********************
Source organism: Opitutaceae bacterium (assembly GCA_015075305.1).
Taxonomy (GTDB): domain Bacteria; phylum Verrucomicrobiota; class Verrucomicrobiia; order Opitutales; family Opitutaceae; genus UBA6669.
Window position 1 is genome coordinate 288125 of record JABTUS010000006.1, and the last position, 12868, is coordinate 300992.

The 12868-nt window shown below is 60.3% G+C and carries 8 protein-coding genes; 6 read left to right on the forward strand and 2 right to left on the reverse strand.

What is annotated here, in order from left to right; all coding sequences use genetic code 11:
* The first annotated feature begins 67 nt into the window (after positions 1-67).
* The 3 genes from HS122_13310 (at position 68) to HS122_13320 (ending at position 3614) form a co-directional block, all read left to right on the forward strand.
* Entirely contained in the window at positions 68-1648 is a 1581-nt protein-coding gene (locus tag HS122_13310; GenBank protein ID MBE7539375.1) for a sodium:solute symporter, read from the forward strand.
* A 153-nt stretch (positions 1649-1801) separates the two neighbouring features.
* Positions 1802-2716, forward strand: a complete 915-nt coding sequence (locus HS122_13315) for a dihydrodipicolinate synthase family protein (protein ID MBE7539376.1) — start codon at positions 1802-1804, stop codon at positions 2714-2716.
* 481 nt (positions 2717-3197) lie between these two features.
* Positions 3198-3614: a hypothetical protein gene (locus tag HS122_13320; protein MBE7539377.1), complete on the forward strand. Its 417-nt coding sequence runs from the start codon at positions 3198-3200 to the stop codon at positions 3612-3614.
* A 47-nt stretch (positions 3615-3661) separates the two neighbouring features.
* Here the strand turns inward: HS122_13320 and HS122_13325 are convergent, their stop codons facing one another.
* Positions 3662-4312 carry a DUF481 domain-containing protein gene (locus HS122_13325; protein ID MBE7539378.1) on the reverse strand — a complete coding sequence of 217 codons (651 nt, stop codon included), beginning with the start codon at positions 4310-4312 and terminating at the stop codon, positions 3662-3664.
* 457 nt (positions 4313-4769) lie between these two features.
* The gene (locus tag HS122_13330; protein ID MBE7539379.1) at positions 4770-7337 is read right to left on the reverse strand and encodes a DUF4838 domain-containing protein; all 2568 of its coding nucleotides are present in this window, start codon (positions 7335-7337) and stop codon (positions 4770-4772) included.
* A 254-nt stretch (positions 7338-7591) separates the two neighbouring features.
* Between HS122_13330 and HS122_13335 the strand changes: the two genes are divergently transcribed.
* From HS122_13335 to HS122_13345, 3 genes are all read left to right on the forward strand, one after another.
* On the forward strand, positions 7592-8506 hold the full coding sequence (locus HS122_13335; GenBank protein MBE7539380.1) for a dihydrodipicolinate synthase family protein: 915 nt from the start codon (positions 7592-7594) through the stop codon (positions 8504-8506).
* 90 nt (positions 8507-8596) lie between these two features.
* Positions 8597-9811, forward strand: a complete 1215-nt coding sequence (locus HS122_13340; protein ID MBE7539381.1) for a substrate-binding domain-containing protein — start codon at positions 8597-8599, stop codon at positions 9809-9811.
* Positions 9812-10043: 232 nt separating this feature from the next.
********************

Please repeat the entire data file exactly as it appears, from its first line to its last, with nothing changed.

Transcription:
Source organism: Opitutaceae bacterium (assembly GCA_015075305.1).
Taxonomy (GTDB): domain Bacteria; phylum Verrucomicrobiota; class Verrucomicrobiia; order Opitutales; family Opitutaceae; genus UBA6669.
Window position 1 is genome coordinate 288125 of record JABTUS010000006.1, and the last position, 12868, is coordinate 300992.

The 12868-nt window shown below is 60.3% G+C and carries 8 protein-coding genes; 6 read left to right on the forward strand and 2 right to left on the reverse strand.

What is annotated here, in order from left to right; all coding sequences use genetic code 11:
* The first annotated feature begins 67 nt into the window (after positions 1-67).
* The 3 genes from HS122_13310 (at position 68) to HS122_13320 (ending at position 3614) form a co-directional block, all read left to right on the forward strand.
* Entirely contained in the window at positions 68-1648 is a 1581-nt protein-coding gene (locus tag HS122_13310; GenBank protein ID MBE7539375.1) for a sodium:solute symporter, read from the forward strand.
* A 153-nt stretch (positions 1649-1801) separates the two neighbouring features.
* Positions 1802-2716, forward strand: a complete 915-nt coding sequence (locus HS122_13315) for a dihydrodipicolinate synthase family protein (protein ID MBE7539376.1) — start codon at positions 1802-1804, stop codon at positions 2714-2716.
* 481 nt (positions 2717-3197) lie between these two features.
* Positions 3198-3614: a hypothetical protein gene (locus tag HS122_13320; protein MBE7539377.1), complete on the forward strand. Its 417-nt coding sequence runs from the start codon at positions 3198-3200 to the stop codon at positions 3612-3614.
* A 47-nt stretch (positions 3615-3661) separates the two neighbouring features.
* Here the strand turns inward: HS122_13320 and HS122_13325 are convergent, their stop codons facing one another.
* Positions 3662-4312 carry a DUF481 domain-containing protein gene (locus HS122_13325; protein ID MBE7539378.1) on the reverse strand — a complete coding sequence of 217 codons (651 nt, stop codon included), beginning with the start codon at positions 4310-4312 and terminating at the stop codon, positions 3662-3664.
* 457 nt (positions 4313-4769) lie between these two features.
* The gene (locus tag HS122_13330; protein ID MBE7539379.1) at positions 4770-7337 is read right to left on the reverse strand and encodes a DUF4838 domain-containing protein; all 2568 of its coding nucleotides are present in this window, start codon (positions 7335-7337) and stop codon (positions 4770-4772) included.
* A 254-nt stretch (positions 7338-7591) separates the two neighbouring features.
* Between HS122_13330 and HS122_13335 the strand changes: the two genes are divergently transcribed.
* From HS122_13335 to HS122_13345, 3 genes are all read left to right on the forward strand, one after another.
* On the forward strand, positions 7592-8506 hold the full coding sequence (locus HS122_13335; GenBank protein MBE7539380.1) for a dihydrodipicolinate synthase family protein: 915 nt from the start codon (positions 7592-7594) through the stop codon (positions 8504-8506).
* 90 nt (positions 8507-8596) lie between these two features.
* Positions 8597-9811, forward strand: a complete 1215-nt coding sequence (locus HS122_13340; protein ID MBE7539381.1) for a substrate-binding domain-containing protein — start codon at positions 8597-8599, stop codon at positions 9809-9811.
* Positions 9812-10043: 232 nt separating this feature from the next.